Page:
Rodney King became much more than a man; he was a cultural marker who alerted America to the police state that existed. His beating and treatment at the hands of the police sparked the Los Angeles riots, writes Jelani Cobb in the New Yorker.
King later recalled that, during the beating, he thought of slaves being beaten in the old South. Not everyone needed to reach that far into history to find an analogy. In 1992, I was a college senior living in Washington, D.C. The images of King being struck more than fifty times by four police officers resonated with my own experience, recalled my own sharp memories of my fourteen-year-old self being stopped on my way home from a baseball game in Queens, shoved against a mailbox and searched because, the cop said, I fit the description of a mugger. I was wearing a mud-caked gray and orange uniform with the words Laurelton Little League emblazoned on the front. The policing of urban communities is full of complexities, but there is a social constant here: the combustible resentment that comes with the feeling that you're more likely to be brutalized or killed by people whom your taxes pay to protect you than by the people they're paid to protect you from. The blue line is thinner and more frayed in some places than others.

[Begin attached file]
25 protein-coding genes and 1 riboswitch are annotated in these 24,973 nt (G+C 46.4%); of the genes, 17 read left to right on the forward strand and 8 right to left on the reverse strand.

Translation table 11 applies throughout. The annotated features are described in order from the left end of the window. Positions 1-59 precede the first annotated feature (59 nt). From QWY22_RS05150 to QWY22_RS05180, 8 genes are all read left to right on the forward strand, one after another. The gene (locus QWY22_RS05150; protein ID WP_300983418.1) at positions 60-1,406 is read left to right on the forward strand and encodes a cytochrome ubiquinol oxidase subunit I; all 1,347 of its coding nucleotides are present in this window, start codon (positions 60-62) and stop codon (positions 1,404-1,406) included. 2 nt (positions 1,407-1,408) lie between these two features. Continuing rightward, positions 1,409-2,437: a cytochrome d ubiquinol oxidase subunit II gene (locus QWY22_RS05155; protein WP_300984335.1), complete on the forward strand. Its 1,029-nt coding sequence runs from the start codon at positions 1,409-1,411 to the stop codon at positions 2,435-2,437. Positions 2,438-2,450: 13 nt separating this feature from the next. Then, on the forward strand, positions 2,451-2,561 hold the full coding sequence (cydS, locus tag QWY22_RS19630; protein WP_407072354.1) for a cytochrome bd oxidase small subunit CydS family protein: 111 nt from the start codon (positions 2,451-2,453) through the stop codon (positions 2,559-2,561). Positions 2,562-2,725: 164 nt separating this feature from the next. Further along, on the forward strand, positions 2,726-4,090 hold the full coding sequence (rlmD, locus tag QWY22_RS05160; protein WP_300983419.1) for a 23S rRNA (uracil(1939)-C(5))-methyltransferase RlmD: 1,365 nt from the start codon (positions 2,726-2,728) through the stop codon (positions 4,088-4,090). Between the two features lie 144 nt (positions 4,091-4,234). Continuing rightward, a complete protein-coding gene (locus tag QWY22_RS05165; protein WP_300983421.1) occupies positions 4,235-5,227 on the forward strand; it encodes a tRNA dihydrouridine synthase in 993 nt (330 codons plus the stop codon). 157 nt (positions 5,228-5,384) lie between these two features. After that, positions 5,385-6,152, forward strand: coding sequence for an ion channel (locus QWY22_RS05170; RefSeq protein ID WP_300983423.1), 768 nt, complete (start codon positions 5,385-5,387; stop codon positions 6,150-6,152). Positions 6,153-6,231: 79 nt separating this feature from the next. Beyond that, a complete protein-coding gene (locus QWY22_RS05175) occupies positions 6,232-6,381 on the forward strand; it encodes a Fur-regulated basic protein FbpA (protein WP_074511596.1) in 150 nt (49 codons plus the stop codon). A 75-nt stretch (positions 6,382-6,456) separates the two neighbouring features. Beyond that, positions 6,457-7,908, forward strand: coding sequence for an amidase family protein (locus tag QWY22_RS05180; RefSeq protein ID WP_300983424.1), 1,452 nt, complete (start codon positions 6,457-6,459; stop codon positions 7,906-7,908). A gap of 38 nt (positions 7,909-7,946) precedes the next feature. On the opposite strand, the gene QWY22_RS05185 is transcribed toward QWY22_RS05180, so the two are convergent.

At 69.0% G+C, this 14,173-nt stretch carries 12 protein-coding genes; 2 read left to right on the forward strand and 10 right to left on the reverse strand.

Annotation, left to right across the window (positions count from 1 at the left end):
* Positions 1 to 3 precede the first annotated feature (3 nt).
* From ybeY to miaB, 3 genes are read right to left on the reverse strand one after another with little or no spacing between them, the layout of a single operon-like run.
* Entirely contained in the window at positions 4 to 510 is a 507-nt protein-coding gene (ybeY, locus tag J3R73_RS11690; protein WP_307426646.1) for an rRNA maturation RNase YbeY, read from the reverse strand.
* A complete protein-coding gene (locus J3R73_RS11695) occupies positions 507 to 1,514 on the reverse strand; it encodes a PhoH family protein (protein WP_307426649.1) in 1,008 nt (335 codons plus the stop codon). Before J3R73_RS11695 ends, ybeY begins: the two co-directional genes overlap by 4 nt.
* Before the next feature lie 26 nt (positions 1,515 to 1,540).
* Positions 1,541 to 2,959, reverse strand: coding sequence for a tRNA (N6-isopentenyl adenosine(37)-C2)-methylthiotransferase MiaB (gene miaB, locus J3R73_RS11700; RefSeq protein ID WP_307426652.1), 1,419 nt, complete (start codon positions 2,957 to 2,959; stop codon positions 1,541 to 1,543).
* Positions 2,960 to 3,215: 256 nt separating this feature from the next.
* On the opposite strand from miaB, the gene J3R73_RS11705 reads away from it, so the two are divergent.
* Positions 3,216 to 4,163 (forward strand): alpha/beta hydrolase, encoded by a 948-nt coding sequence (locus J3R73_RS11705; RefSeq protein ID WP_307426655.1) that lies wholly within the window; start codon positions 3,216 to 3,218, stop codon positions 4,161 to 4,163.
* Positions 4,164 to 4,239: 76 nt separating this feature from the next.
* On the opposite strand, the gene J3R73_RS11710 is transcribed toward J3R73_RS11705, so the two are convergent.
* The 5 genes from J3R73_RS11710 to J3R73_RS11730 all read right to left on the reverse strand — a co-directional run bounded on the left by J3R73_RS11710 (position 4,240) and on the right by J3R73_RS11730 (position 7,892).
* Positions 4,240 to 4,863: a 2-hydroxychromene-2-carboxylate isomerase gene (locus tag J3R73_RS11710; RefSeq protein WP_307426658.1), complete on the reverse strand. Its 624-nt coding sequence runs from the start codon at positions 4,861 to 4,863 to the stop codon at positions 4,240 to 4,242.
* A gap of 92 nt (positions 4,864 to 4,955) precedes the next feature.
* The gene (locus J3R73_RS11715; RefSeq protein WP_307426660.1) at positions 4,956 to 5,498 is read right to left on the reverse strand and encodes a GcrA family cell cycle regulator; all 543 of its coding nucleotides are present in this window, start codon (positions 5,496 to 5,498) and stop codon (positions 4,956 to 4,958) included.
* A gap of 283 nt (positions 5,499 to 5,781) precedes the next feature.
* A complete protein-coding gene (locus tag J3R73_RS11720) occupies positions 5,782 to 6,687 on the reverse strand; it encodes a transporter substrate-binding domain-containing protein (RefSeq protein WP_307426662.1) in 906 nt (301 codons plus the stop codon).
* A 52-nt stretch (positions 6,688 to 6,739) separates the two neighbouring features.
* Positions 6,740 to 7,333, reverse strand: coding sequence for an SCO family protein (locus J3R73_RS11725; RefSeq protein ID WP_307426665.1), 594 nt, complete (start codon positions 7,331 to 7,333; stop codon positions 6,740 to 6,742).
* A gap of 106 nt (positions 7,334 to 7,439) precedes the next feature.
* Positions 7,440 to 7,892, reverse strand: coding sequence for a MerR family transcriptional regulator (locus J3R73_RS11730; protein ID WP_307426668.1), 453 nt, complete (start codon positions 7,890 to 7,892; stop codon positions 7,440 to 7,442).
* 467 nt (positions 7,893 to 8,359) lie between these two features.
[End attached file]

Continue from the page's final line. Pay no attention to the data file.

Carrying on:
Read Jelani Cobb's entire piece in the New Yorker.
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